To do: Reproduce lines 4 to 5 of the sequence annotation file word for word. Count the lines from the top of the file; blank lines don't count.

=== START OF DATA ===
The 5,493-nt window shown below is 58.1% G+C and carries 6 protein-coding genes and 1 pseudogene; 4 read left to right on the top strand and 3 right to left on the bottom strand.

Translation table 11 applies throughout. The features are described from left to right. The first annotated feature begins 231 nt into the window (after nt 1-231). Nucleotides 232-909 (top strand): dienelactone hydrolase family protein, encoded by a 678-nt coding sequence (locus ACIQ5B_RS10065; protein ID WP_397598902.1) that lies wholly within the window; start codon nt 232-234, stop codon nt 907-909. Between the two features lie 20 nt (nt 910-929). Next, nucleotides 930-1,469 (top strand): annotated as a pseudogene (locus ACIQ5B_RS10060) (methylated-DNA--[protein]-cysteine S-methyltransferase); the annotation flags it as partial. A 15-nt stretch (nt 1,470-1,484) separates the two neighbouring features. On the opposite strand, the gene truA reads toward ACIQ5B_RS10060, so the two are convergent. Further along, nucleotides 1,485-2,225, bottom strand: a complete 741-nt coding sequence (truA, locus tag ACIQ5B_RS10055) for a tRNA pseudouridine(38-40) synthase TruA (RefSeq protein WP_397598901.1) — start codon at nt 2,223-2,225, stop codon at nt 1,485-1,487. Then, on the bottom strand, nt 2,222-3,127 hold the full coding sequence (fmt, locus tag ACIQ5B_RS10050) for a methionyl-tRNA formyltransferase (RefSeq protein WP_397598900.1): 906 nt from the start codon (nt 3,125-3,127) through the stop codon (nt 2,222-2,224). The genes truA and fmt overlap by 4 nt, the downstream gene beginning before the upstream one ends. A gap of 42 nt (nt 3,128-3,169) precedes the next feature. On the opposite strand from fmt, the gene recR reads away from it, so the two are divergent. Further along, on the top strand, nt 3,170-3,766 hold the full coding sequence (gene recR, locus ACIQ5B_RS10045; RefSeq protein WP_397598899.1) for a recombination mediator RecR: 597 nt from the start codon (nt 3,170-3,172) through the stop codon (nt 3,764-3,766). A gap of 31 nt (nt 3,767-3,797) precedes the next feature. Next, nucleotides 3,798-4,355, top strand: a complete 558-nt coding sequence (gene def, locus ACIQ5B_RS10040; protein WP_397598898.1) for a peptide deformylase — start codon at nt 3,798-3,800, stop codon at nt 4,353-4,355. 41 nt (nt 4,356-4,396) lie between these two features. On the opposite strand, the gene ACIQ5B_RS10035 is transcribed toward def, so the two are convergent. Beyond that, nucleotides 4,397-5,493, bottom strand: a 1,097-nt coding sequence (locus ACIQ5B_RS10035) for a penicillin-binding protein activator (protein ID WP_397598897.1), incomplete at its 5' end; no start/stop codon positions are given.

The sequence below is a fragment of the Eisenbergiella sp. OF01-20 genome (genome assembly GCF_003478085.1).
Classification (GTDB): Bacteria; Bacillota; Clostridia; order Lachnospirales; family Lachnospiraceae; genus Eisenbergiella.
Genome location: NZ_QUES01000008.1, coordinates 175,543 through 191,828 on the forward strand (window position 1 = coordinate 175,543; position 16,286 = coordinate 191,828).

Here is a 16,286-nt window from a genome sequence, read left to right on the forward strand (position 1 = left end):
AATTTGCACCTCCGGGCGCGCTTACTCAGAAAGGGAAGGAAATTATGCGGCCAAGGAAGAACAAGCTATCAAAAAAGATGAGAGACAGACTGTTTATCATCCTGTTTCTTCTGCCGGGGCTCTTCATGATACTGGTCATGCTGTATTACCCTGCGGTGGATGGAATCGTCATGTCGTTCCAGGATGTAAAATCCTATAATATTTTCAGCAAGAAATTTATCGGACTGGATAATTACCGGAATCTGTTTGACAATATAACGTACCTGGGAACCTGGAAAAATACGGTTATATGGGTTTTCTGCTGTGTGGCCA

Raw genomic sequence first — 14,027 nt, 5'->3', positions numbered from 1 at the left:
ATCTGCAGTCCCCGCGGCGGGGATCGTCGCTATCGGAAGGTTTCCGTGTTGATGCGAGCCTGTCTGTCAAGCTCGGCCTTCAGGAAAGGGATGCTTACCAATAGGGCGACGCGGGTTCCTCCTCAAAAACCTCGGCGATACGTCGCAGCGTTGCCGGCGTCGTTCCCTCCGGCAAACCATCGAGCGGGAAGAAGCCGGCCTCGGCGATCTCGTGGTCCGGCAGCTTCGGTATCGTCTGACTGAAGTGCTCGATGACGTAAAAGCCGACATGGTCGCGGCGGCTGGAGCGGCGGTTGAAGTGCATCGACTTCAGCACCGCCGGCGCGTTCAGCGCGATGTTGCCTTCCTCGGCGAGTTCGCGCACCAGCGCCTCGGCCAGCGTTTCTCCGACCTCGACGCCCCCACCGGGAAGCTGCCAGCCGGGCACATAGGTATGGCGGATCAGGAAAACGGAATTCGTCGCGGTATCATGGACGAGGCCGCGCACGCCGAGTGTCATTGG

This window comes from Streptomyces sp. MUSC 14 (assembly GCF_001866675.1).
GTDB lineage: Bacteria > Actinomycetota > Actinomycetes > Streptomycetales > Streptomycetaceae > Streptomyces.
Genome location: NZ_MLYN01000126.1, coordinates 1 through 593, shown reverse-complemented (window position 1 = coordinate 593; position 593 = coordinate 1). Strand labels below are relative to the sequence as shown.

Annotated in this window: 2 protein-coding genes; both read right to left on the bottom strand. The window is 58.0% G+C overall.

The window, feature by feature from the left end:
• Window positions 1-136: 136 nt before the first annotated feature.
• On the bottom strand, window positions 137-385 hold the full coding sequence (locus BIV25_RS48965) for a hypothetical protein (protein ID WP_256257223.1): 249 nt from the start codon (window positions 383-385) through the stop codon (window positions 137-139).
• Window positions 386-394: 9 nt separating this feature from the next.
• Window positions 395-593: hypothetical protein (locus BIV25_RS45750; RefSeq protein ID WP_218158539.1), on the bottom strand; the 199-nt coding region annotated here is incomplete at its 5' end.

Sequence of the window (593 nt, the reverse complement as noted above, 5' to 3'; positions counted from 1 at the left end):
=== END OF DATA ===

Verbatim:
Classification (GTDB): Bacteria; Bacillota; Clostridia; order Lachnospirales; family Lachnospiraceae; genus Eisenbergiella.
Genome location: NZ_QUES01000008.1, coordinates 175,543 through 191,828 on the forward strand (window position 1 = coordinate 175,543; position 16,286 = coordinate 191,828).